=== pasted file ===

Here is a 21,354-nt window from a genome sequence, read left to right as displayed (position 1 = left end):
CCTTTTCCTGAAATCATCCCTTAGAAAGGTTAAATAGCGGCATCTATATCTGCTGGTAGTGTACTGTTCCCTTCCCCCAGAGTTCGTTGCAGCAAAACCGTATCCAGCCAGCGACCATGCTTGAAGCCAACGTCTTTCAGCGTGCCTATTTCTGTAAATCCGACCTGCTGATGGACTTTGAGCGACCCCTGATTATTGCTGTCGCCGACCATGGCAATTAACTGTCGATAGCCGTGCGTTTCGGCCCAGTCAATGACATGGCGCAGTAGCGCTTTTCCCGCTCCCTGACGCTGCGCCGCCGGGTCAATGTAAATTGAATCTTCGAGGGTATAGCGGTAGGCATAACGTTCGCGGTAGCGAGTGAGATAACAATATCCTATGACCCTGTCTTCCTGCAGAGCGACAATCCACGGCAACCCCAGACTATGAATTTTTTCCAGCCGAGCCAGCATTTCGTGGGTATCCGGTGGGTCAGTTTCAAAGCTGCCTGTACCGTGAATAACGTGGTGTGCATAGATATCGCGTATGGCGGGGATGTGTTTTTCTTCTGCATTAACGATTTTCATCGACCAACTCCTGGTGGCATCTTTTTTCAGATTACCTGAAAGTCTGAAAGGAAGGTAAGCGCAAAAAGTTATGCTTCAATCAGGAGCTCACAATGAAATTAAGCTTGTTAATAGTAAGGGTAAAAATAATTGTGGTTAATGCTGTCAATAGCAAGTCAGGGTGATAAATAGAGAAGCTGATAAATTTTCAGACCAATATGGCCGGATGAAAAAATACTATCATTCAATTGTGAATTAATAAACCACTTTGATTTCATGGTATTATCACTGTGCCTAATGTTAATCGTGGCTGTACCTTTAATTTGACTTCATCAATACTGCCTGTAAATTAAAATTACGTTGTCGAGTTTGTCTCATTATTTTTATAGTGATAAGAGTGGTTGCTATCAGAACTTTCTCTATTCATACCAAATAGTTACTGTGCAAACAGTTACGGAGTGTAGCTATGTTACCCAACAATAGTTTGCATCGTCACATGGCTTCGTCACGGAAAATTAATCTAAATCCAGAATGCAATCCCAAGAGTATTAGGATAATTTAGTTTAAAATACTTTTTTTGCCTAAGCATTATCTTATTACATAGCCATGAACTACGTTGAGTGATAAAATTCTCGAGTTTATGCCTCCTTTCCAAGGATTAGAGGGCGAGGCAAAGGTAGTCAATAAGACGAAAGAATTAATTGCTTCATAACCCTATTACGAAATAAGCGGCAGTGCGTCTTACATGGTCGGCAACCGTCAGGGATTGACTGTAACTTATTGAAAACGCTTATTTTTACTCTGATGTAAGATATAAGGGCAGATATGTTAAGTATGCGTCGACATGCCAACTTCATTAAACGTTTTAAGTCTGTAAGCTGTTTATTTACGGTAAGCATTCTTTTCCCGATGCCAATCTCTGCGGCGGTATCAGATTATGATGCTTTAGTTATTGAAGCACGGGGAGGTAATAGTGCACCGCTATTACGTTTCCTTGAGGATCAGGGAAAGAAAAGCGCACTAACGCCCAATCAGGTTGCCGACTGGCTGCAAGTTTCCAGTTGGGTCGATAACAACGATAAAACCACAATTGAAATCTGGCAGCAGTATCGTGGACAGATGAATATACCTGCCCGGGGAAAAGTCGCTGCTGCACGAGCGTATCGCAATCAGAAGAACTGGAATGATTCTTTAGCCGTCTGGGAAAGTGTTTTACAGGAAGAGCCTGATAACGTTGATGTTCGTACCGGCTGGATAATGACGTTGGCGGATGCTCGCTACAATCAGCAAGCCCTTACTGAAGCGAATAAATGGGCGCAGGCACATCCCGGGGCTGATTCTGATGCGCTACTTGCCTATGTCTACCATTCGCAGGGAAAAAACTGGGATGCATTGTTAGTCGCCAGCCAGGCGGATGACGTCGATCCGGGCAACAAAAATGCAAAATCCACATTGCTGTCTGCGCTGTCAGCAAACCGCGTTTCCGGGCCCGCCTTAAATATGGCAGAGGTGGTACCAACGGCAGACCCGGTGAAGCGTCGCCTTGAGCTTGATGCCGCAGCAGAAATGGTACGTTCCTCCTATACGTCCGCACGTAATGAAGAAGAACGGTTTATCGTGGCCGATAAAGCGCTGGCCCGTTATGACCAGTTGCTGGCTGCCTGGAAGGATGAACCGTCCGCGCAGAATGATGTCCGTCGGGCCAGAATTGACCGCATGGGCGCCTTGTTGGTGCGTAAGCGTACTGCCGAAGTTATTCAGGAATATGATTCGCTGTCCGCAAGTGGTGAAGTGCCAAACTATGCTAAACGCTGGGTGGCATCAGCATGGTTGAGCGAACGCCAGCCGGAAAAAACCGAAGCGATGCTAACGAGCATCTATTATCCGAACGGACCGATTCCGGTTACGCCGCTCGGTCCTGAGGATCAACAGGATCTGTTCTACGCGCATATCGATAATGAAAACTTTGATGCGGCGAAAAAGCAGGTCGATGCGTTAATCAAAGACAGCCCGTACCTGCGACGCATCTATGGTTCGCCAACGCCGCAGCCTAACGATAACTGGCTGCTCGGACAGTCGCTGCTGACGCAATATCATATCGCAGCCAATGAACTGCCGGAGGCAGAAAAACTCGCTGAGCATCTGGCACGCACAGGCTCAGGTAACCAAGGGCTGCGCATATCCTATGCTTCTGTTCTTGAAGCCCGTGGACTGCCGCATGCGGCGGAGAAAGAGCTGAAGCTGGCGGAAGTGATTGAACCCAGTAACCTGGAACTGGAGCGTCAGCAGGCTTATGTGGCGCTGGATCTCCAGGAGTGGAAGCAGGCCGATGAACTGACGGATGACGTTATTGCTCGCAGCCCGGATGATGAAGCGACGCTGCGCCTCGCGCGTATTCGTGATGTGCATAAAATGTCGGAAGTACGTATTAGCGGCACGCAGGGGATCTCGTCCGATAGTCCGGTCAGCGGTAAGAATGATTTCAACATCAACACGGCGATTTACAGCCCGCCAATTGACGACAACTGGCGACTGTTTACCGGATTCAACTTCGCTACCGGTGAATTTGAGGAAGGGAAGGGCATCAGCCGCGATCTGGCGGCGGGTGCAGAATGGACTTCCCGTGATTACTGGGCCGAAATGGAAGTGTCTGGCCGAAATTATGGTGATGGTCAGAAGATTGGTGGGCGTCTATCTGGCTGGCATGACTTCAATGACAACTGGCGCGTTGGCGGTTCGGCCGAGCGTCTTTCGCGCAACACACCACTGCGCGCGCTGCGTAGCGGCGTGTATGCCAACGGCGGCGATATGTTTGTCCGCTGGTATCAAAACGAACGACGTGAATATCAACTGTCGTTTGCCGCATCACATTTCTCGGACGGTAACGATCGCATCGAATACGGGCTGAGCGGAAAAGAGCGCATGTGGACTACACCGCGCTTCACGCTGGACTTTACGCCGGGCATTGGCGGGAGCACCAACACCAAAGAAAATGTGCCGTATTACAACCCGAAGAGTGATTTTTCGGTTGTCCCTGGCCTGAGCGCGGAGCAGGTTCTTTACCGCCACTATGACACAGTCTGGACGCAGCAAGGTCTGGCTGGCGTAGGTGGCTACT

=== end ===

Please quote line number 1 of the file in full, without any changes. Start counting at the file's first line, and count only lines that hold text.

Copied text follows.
Here is a 21,354-nt window from a genome sequence, read left to right as displayed (position 1 = left end):